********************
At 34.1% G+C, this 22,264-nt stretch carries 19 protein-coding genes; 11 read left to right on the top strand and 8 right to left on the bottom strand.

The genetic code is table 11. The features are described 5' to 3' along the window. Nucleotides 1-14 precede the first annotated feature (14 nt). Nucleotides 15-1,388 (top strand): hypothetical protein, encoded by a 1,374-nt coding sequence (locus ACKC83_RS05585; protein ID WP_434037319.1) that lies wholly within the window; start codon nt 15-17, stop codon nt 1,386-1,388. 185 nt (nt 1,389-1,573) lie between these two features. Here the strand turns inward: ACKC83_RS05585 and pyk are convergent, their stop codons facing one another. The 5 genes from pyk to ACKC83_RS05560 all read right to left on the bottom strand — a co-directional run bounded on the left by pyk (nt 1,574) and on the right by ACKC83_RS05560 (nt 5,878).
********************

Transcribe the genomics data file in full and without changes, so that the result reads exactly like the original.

At 34.1% G+C, this 22,264-nt stretch carries 19 protein-coding genes; 11 read left to right on the top strand and 8 right to left on the bottom strand.

The genetic code is table 11. The features are described 5' to 3' along the window. Nucleotides 1-14 precede the first annotated feature (14 nt). Nucleotides 15-1,388 (top strand): hypothetical protein, encoded by a 1,374-nt coding sequence (locus ACKC83_RS05585; protein ID WP_434037319.1) that lies wholly within the window; start codon nt 15-17, stop codon nt 1,386-1,388. 185 nt (nt 1,389-1,573) lie between these two features. Here the strand turns inward: ACKC83_RS05585 and pyk are convergent, their stop codons facing one another. The 5 genes from pyk to ACKC83_RS05560 all read right to left on the bottom strand — a co-directional run bounded on the left by pyk (nt 1,574) and on the right by ACKC83_RS05560 (nt 5,878).